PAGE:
After racehorse, Il Divo, developed a spiral fracture in his leg following a race at Pakenham in Regional Victoria in April, many thought that the horse would have to be euthanised.
Despite finishing the race in fourth, post-race scans confirmed that the grey gelding had developed a major fracture in his leg.
It is unknown what caused the fracture, but Il Divo was required to get life-saving surgery, with ten screws being inserted into his leg.
Trainer Grahame Begg explained how the injury to Il Divo came as a shock.
“He tried hard and ran really well. Within ten minutes I was getting all these phone calls saying the horse had pulled up lame after the race,” Grahame said.
“The vets felt that the horse might have sustained quite a significant injury.
“Unfortunately, being a night meeting, we couldn’t get him to a veterinary hospital for an x-ray and didn’t know the extent of his injury.
“The next morning it was revealed that he had a spiral fracture running from his joint just below his knee.”
Although a catastrophic injury for a horse, Grahame and his team wanted to save Il Divo, as they felt they owed it to him.
“We were under no illusions that it was going to be a risky surgery. They do the normal procedure of laying them down but it’s when they get up and put pressure on their leg that they can shatter it,” Grahame continued.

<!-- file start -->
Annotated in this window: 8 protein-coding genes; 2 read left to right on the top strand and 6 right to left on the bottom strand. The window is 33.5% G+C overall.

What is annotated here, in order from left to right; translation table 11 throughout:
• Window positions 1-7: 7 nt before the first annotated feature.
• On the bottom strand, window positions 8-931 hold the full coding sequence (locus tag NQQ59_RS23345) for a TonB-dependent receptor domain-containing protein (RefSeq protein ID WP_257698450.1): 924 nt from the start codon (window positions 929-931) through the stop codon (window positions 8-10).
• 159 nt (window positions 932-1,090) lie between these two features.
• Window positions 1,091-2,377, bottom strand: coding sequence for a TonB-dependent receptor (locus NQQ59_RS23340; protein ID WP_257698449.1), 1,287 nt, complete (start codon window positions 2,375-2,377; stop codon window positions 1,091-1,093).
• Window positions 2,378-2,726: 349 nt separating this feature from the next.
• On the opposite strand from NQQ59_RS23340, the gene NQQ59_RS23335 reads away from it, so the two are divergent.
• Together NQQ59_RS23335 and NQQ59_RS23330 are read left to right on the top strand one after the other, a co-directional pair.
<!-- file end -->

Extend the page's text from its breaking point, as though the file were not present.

“They did the surgery standing up in a harness and he was successfully operated on.
“After the surgery, it was always going to be a long period of recuperation.
“My father owned the horse, bred the horse, so he was of the means that he was able to afford to go down that path and it’s been fantastic because we’ve had a great out-come.”
After five months of recovery, two of which in a rehabilitation facility in Goulburn, Il Divo will live out his days on his father, Neville Begg’s, paddock in Cootamundra.
Il Divo won five races from 38 starts, but due to the extent of the injuries will never race again.
His vet bills are estimated to be roughly $50,000, a cost that was justified for Grahame.
“We wanted to give him that chance of being able to sur-vive and live a fruitful life,” he said.
“He was no star, don’t get me wrong, but he was a good, honest horse.”